The larger model gives better results, but also requires more computing power and takes a lot of time to train. But it’s a one-time process. Once you have a good quality fine-tuned paraphrase generation model trained on an appropriate dataset, it can be used for the data augmentation in several NLP tasks.

Implementation of Data Augmentation using T5

We are going to implement Data Augmentation using a Text to Text Transfer Transformer using the simple transformers library. This library is based on the Hugging face transformers Library. It makes it simple to fine-tune transformer-based models.

  • Step 1: We’re going to upload PAWS data set (paraphrase adversaries from word scrambling) that we need for fine-tuning.
  • Step 2: We need to prepare the dataset for training so that, we can start Fine-tuning the model.
  • Step 3: We will create and save the fine-tuned model on Google Drive.
  • Step 4: Finally, we will load the saved model and generate paraphrases that can be used for data augmentation

1) Install Dependencies


!pip install simpletransformers
import pandas as pd
from simpletransformers.t5 import T5Model
from pprint import pprint
import logging

2) Prepare Dataset for training

You can download the dataset from this link PAWS wiki labelled dataset. It has three files train, dev, and test.tsv. We are only going to use train and dev files. This dataset has three columns, sentence one, sentence two, and label. The label is one of two sentences are paraphrases and zero otherwise.


df = pd.read_csv('train.tsv',sep='\t')

When comparable rates of flow can be maintained, the results are high. The corresponding sentence2 shows that the results are high when comparable flow rates can be maintained. These two sentences are paraphrases, so the label is one.

We’re going to fine-tune T5 for paraphrase generation. So we need only paraphrases from this dataset. This means only the samples that have labeled one are useful for our task.



The size of this dataset is 49401.

Let’s keep only the pairs that have label one.


paraphrase_train = df[df['label']==1]

Now the size is reduced to almost half. T5 can be trained for multiple tasks. So when giving input to the model, we need to add some task-specific prefix. For that, We are adding a new column prefix in our data frame with the value generated paraphrase.

We need to rename sentence one and sentence two-column also. Note that rename should be “input_text” and “target_text” otherwise it will show runtime error.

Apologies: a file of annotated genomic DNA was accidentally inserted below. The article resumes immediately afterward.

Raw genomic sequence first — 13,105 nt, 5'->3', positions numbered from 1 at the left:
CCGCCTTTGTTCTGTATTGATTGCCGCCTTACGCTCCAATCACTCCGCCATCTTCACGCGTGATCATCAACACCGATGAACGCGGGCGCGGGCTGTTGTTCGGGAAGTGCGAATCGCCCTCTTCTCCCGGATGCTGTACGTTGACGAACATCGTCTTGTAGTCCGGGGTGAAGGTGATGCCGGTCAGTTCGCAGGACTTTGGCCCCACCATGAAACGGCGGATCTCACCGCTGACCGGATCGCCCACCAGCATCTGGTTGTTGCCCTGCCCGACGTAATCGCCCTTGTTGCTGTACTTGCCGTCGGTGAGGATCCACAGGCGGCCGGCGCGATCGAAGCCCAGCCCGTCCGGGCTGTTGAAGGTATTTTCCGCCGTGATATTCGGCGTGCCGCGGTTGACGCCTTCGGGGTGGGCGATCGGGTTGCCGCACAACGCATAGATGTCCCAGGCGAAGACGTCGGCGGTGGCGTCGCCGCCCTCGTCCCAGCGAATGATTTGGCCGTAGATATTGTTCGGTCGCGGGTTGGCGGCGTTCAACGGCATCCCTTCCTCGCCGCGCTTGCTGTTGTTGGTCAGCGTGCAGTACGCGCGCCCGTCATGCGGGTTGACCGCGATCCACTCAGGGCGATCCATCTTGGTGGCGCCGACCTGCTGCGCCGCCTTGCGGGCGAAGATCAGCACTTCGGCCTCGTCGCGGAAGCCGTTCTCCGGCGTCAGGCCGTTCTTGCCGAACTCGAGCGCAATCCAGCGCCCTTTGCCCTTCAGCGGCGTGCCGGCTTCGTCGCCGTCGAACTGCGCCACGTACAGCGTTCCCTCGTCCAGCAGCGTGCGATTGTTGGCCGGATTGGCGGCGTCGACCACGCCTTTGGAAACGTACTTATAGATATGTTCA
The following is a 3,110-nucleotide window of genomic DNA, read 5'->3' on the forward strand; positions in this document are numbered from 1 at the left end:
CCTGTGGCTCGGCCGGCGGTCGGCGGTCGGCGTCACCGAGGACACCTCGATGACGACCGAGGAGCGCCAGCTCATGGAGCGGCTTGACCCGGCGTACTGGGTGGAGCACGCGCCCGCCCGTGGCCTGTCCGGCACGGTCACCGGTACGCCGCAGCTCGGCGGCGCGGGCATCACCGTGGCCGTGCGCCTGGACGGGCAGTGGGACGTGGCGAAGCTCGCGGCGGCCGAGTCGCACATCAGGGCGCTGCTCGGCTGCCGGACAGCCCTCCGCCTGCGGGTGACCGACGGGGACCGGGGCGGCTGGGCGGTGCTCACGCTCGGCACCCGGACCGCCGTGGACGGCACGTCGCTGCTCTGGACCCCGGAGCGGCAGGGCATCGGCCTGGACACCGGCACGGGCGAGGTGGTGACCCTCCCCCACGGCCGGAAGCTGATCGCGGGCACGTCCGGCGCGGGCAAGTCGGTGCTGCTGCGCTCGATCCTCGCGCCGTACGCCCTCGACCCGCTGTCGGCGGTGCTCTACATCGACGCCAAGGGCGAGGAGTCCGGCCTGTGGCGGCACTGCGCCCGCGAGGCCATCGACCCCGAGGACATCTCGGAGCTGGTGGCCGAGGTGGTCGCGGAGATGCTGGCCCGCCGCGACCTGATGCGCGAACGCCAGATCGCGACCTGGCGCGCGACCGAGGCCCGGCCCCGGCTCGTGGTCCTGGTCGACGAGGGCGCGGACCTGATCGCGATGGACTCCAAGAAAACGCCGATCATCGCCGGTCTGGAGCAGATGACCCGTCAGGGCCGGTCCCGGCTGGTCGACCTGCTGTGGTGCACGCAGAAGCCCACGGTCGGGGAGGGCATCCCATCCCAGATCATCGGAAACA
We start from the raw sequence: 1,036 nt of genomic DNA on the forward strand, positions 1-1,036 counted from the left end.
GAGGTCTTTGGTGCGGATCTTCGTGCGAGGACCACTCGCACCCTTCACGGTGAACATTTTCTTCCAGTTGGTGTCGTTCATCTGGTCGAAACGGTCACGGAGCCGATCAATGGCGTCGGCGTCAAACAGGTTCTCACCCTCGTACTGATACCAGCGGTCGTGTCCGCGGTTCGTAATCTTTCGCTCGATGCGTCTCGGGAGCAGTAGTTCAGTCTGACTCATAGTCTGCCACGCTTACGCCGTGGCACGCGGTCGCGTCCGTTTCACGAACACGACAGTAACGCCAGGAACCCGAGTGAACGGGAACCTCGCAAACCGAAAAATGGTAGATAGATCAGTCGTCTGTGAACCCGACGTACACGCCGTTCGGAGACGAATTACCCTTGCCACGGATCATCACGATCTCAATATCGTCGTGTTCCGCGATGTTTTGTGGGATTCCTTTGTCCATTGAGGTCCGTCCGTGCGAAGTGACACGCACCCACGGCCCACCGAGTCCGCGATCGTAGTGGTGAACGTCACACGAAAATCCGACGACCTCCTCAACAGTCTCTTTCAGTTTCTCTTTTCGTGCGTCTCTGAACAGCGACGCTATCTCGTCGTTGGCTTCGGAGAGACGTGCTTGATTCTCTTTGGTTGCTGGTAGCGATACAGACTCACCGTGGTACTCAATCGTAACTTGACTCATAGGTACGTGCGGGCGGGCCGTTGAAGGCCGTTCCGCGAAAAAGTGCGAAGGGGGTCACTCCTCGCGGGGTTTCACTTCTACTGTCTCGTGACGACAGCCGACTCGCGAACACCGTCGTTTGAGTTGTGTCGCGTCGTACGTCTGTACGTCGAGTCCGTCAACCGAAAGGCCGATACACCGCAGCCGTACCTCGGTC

paraphrase_train["prefix"] = "Generate Paraphrase for this line"
paraphrase_train= paraphrase_train.rename(
  columns={"sentence1": "input_text", "sentence2": "target_text"})

Same steps, We need to apply to dev.tsv.


df = pd.read_csv('dev.tsv',sep='\t')
paraphrase_dev = df[df['label']==1]
paraphrase_dev["prefix"] = "Generate Paraphrase for this line"
paraphrase_dev = paraphrase_dev.rename(
  columns={"sentence1": "input_text", "sentence2": "target_text"})

3) Fine-tune T5 for paraphrase generation

First, we need to decide some configuration parameters. You can go through Simple Transformer’s documentation to understand all these parameters.

The last parameter is to determine how many paraphrases to generate for every input. The paraphrases are generated using a combination of top-k sampling and top-p nucleus sampling.

To create an object of the T5 model class, we need to pass configuration parameters and the type of T5 model. T5 is available in multiple sizes, we’re going to use the T5 small version.


model_args = {
    "reprocess_input_data": True,
    "overwrite_output_dir": True,
    "max_seq_length": 128,
    "train_batch_size": 16,
    "num_train_epochs": 10,
    "num_beams": None,
    "do_sample": True,
    "max_length": 20,
    "top_k": 50,
    "top_p": 0.95,
    "use_multiprocessing": False,
    "save_steps": -1,
    "save_eval_checkpoints": True,
    "evaluate_during_training": True,
    "evaluate_during_training_verbose": True,
    "num_return_sequences": 5


model = T5Model("t5","t5-small", args=model_args)
model.train_model(paraphrase_train, eval_data=paraphrase_dev)

Saving the best model to google drive:


//import drive
from google.colab import drive
//copy path of best_model
!cp -r /content/outputs/best_model/ /content/gdrive/'My Drive'/T5/
//load model
pre_trained_model = T5Model("/content/gdrive/My Drive/T5/best_model", model_args)

4) Generate paraphrases by typing prefix as “Generate Paraphrase for this line”

In some cases, it may not give good results, but there is a lot of scopes to improve the model instead of using the T5 small version. If we use a larger version and fine-tune it on a larger dataset, we can get much better results.

Also, you can go to the hugging face model repository and search for T5 there. You may find some T5 model fine-tuned on paraphrase generation. You can also try out these models or further fine-tune them on your domain-specific dataset.

This is the advantage of this data augmentation technique.